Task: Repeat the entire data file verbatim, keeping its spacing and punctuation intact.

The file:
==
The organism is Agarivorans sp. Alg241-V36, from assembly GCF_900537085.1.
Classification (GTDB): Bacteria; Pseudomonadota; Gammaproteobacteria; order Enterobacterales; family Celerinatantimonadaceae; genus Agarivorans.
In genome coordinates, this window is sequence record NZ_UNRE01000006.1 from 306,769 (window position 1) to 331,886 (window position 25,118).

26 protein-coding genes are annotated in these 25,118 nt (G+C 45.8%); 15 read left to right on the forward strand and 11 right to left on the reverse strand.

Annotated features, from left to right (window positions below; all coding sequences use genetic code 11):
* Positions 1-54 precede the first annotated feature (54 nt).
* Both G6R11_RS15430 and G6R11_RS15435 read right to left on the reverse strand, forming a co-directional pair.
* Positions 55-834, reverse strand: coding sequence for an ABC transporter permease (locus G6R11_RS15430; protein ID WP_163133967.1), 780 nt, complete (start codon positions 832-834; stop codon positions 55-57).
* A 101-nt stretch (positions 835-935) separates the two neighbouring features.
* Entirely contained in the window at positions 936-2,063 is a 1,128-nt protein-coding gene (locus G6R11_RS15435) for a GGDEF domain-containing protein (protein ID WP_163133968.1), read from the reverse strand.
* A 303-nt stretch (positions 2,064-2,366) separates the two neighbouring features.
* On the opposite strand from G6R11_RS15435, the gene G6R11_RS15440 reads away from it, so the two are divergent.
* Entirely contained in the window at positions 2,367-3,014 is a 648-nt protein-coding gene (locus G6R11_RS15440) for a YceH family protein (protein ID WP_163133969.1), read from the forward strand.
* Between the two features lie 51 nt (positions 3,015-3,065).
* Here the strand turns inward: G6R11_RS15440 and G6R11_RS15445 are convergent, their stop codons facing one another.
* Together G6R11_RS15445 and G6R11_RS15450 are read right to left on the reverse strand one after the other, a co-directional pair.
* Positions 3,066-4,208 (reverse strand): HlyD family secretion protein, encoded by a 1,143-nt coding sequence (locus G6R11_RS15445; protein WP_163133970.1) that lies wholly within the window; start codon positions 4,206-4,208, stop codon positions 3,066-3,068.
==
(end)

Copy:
The organism is Agarivorans sp. Alg241-V36, from assembly GCF_900537085.1.
Classification (GTDB): Bacteria; Pseudomonadota; Gammaproteobacteria; order Enterobacterales; family Celerinatantimonadaceae; genus Agarivorans.
In genome coordinates, this window is sequence record NZ_UNRE01000006.1 from 306,769 (window position 1) to 331,886 (window position 25,118).

26 protein-coding genes are annotated in these 25,118 nt (G+C 45.8%); 15 read left to right on the forward strand and 11 right to left on the reverse strand.

Annotated features, from left to right (window positions below; all coding sequences use genetic code 11):
* Positions 1-54 precede the first annotated feature (54 nt).
* Both G6R11_RS15430 and G6R11_RS15435 read right to left on the reverse strand, forming a co-directional pair.
* Positions 55-834, reverse strand: coding sequence for an ABC transporter permease (locus G6R11_RS15430; protein ID WP_163133967.1), 780 nt, complete (start codon positions 832-834; stop codon positions 55-57).
* A 101-nt stretch (positions 835-935) separates the two neighbouring features.
* Entirely contained in the window at positions 936-2,063 is a 1,128-nt protein-coding gene (locus G6R11_RS15435) for a GGDEF domain-containing protein (protein ID WP_163133968.1), read from the reverse strand.
* A 303-nt stretch (positions 2,064-2,366) separates the two neighbouring features.
* On the opposite strand from G6R11_RS15435, the gene G6R11_RS15440 reads away from it, so the two are divergent.
* Entirely contained in the window at positions 2,367-3,014 is a 648-nt protein-coding gene (locus G6R11_RS15440) for a YceH family protein (protein ID WP_163133969.1), read from the forward strand.
* Between the two features lie 51 nt (positions 3,015-3,065).
* Here the strand turns inward: G6R11_RS15440 and G6R11_RS15445 are convergent, their stop codons facing one another.
* Together G6R11_RS15445 and G6R11_RS15450 are read right to left on the reverse strand one after the other, a co-directional pair.
* Positions 3,066-4,208 (reverse strand): HlyD family secretion protein, encoded by a 1,143-nt coding sequence (locus G6R11_RS15445; protein WP_163133970.1) that lies wholly within the window; start codon positions 4,206-4,208, stop codon positions 3,066-3,068.